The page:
2. Only eat at a stand where they cook in front of you. Watching them cook the food ensures you can see their food handling practices and ensure food is cooked to your preferred level of doness. The street carts with street meat can be tricky. Always go to the ones with the grill still lit. That way after you purchase your treat you can toss it back on the fire to kill any lingering germs.
  3. If the flies don’t eat it, you shouldn’t either. Never have I ever seen a fly that did not try to get on any food. Furthermore, flies have a pretty low standard of eating. If a fly won’t even go to it, as my mentor would say, “Something in the milk ain’t clean.”
  4. This is my last and unofficial rule: If you see a black person there, it’s probably good. Black people are very picky with their food. So, if they trust it, you can generally trust it too. I only say that because I’m black lol.

Get out there and eat some street food! Share your pictures on IG @HuskyboysIntl with the hashtag #HuskyBoysIntl #StayHusky.

Husky Boys Take Thailand

So I had the privilege to live in Thailand for about 3 months.  It’s still one of my favorite places in the world! Bangkok, which is where I lived, is extremely multi cultural. You can find a street for almost every ethnicity. And there was so much to do. We ate out at restaurants from Soy 11 all the way to Thong Lo. All with amazing themes, decor and food. The was even this jazz club with musician that you couldn’t convince me that they weren’t black. We went to Khao San Road and drank and ate bugs. We ate at an Argentina steak houses that had amazing food and house made caramel vodka. I highly recommend visiting that steak house. Also, on one street you have a German pub, Australian, Burger joint, Fish house with house made ketchup and tons more! I even ate soul food. Yea it blew my mind too! There were cool clubs, including an ice bar (see what I did there lol) and a speakeasy cigar lounge that was our Friday ritual. We even visited temples and saw a Buddhist monk vacuuming. Which was odd to me. (Click here to see the clips of my trip)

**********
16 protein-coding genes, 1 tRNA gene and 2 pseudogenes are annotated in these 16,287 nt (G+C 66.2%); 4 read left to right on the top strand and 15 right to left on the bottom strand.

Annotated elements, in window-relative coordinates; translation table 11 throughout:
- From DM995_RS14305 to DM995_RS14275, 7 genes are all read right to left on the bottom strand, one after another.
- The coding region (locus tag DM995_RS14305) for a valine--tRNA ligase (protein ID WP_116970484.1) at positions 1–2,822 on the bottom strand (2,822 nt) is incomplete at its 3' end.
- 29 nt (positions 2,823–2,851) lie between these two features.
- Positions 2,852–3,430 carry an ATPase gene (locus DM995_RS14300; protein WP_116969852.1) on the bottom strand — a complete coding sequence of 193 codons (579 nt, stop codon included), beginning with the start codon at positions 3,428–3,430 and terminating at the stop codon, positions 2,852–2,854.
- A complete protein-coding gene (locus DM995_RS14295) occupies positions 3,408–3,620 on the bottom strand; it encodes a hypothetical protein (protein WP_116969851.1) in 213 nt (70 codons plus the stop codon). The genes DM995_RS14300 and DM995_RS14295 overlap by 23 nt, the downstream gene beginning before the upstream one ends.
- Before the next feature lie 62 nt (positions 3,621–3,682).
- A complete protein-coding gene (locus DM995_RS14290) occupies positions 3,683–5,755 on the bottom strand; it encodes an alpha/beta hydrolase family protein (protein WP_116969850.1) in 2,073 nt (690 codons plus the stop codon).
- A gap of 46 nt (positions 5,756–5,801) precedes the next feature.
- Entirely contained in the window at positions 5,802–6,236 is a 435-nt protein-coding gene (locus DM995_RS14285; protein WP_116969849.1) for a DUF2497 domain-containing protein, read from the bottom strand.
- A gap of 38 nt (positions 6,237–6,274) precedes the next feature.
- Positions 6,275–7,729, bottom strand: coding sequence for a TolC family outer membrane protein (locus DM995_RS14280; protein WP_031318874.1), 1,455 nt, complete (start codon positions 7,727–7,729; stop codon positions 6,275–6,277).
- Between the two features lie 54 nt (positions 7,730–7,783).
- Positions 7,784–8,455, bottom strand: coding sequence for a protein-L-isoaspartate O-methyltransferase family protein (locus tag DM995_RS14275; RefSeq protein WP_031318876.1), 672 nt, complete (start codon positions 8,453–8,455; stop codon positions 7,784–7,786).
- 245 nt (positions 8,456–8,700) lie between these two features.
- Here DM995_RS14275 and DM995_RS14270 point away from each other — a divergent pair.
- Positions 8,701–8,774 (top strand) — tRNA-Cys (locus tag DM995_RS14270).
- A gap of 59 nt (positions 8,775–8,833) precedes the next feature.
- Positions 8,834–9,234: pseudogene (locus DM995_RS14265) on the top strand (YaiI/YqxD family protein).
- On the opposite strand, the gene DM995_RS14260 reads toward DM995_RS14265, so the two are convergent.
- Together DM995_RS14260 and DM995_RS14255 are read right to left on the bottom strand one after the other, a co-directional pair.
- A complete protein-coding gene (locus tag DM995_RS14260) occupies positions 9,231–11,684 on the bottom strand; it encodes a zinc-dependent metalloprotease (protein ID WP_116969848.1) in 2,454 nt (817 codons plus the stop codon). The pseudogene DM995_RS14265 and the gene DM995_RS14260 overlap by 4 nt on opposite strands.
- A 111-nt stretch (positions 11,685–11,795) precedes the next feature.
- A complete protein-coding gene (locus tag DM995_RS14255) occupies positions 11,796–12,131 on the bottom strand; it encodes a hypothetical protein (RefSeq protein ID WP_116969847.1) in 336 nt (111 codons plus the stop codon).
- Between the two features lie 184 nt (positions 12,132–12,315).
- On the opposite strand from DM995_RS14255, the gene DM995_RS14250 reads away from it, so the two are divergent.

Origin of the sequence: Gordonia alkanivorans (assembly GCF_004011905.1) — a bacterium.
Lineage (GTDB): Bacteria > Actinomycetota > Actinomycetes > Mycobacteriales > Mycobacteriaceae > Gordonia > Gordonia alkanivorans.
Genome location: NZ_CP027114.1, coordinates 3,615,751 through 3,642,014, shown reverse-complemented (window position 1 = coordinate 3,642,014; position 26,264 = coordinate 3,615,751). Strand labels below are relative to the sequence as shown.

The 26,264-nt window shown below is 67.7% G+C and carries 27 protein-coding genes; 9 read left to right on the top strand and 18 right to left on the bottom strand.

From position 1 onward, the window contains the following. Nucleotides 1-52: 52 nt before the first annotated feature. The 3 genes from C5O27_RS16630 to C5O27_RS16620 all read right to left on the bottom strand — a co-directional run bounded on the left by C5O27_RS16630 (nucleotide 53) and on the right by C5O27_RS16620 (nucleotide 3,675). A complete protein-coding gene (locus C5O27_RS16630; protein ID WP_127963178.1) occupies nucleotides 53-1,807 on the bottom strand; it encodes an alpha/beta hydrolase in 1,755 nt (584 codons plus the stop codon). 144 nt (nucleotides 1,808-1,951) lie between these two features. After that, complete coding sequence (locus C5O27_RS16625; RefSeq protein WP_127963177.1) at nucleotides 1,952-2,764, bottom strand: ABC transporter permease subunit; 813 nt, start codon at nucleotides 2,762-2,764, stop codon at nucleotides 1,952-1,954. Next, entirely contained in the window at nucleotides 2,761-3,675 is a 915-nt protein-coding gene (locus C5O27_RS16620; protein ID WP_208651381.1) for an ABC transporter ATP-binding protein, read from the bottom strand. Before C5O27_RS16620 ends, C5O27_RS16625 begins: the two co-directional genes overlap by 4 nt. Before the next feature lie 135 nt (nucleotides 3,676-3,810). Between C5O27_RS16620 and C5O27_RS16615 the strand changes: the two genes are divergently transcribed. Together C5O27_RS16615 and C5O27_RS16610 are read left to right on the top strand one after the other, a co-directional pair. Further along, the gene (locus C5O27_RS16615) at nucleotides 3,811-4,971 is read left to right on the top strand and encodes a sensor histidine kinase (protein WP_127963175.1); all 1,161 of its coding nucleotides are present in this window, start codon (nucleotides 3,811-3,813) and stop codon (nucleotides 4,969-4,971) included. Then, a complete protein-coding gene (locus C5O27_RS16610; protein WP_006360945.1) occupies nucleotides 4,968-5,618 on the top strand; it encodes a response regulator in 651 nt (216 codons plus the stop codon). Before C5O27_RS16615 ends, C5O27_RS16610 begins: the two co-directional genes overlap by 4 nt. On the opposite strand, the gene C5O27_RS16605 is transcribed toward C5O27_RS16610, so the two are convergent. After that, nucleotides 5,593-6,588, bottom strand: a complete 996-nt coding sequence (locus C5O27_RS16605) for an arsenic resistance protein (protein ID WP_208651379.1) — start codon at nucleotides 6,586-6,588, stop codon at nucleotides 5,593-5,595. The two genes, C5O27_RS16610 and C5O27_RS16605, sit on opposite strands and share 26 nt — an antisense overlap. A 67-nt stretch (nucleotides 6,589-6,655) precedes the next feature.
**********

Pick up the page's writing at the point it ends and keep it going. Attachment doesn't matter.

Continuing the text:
However my favorite part about Thailand was the food.  The food is extremely fresh and multicultural. Anything you want to eat, you can find it in BKK and it’s all amazing. Except Italian food. For some reason the Italian food wasn’t what I wanted or expected. But the street food was amazing (Check out our post “How to Eat Street Food Bangkok Edition)

While I was there I also had the honor of attending cooking classes at two Thai cooking schools.




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Anybody who is a foodie has to make a stop on your journey to Bangkok. Your taste buds will thank you.




Quick Tips: Crispy Bacon in the Oven

I’m sure you’ve guessed by my first post that I’ve figured this bacon in the oven thing out. So I wanted to share a quick tips on how to make crispy bacon in the oven every time.

“Drain the grease”

As we all know, bacon contains a lot of fat. When cooking bacon in the oven the bacon kinda just sits in that fat and never crisp up. So to prevent that from happening and to ensure you always get crispy bacon you have to drain the grease.

There are a couple of ways you ca do that:

  1. Periodically drain the grease: Every 10-15 minutes you can grab the pan from the oven and drain into the sink.
  2. Get an oven grill pan: This is probably the preferred and easiest thing to do. This will allow for the bacon to cook and the grease to just run into the drip pan. Then you can dump it after the bacon is cooked. Image result for oven grill pan
  3. Macgyver it: Because I’m cheap and lazy I don’t see the need of duping oil every 10 minutes or buying a tool when I can make shift a way.

Here what I did! I cut slits into a regular aluminum pan. Then I balled up two pieces of foil and put them in a separate aluminum pan. Then I stacked the pan with the slits on top of the pan with the foil. The slits allow for the bacon fat to drip into the second pan while the foil balls keep the the fist pan elevated just enough so that grease doesn’t spill into the oven due to volume metric displacement. (pics below)


Voila! That’s how you get crispy bacon in the oven the Husky boys way!